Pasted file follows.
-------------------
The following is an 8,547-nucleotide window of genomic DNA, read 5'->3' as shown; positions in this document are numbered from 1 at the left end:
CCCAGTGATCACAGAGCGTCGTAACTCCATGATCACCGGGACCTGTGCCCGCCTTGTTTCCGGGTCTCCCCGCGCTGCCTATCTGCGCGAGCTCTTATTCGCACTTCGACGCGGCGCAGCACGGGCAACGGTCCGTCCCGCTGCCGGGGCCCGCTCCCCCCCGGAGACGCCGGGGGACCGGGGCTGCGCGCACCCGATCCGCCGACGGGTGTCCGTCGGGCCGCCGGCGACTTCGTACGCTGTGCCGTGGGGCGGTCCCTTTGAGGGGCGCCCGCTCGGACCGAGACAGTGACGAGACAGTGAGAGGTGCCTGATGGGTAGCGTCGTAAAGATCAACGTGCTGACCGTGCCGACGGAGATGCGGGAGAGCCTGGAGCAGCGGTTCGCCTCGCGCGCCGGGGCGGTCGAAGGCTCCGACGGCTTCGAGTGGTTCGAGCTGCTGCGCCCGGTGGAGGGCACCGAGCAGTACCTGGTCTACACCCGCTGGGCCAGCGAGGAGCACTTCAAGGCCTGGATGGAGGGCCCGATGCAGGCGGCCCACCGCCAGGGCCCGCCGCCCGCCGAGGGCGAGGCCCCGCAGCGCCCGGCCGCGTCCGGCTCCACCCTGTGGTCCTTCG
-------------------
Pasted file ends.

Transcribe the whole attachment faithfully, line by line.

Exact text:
The following is an 8,547-nucleotide window of genomic DNA, read 5'->3' as shown; positions in this document are numbered from 1 at the left end:
CCCAGTGATCACAGAGCGTCGTAACTCCATGATCACCGGGACCTGTGCCCGCCTTGTTTCCGGGTCTCCCCGCGCTGCCTATCTGCGCGAGCTCTTATTCGCACTTCGACGCGGCGCAGCACGGGCAACGGTCCGTCCCGCTGCCGGGGCCCGCTCCCCCCCGGAGACGCCGGGGGACCGGGGCTGCGCGCACCCGATCCGCCGACGGGTGTCCGTCGGGCCGCCGGCGACTTCGTACGCTGTGCCGTGGGGCGGTCCCTTTGAGGGGCGCCCGCTCGGACCGAGACAGTGACGAGACAGTGAGAGGTGCCTGATGGGTAGCGTCGTAAAGATCAACGTGCTGACCGTGCCGACGGAGATGCGGGAGAGCCTGGAGCAGCGGTTCGCCTCGCGCGCCGGGGCGGTCGAAGGCTCCGACGGCTTCGAGTGGTTCGAGCTGCTGCGCCCGGTGGAGGGCACCGAGCAGTACCTGGTCTACACCCGCTGGGCCAGCGAGGAGCACTTCAAGGCCTGGATGGAGGGCCCGATGCAGGCGGCCCACCGCCAGGGCCCGCCGCCCGCCGAGGGCGAGGCCCCGCAGCGCCCGGCCGCGTCCGGCTCCACCCTGTGGTCCTTCG